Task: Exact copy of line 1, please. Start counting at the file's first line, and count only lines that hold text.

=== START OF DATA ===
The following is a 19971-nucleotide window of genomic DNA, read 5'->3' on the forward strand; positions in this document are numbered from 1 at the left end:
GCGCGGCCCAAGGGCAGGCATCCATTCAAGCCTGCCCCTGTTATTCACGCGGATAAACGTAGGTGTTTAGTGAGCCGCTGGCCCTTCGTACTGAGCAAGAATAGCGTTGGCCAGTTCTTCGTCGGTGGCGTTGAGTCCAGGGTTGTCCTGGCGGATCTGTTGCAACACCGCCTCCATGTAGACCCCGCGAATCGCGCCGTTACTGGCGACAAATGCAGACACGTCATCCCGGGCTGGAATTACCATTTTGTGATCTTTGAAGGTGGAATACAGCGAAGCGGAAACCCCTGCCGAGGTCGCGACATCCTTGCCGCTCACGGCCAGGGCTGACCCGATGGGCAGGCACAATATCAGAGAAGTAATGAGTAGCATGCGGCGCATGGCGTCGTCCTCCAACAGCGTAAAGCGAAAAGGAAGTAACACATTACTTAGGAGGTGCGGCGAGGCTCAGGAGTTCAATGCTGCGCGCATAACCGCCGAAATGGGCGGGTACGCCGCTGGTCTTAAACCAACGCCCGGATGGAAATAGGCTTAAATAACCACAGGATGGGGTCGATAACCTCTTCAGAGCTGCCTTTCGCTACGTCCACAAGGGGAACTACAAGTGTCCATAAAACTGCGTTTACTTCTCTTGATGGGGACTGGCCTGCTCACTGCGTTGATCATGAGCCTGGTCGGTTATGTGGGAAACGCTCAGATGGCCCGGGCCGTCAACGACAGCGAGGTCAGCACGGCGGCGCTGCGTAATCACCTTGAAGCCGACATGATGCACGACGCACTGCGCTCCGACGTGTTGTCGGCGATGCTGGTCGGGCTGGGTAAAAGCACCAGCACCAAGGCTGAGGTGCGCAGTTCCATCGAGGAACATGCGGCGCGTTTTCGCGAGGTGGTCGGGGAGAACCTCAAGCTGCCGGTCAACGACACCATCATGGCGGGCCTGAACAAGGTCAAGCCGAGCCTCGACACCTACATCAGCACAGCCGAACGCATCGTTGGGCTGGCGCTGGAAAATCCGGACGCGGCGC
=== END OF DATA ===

The following is a 19971-nucleotide window of genomic DNA, read 5'->3' on the forward strand; positions in this document are numbered from 1 at the left end: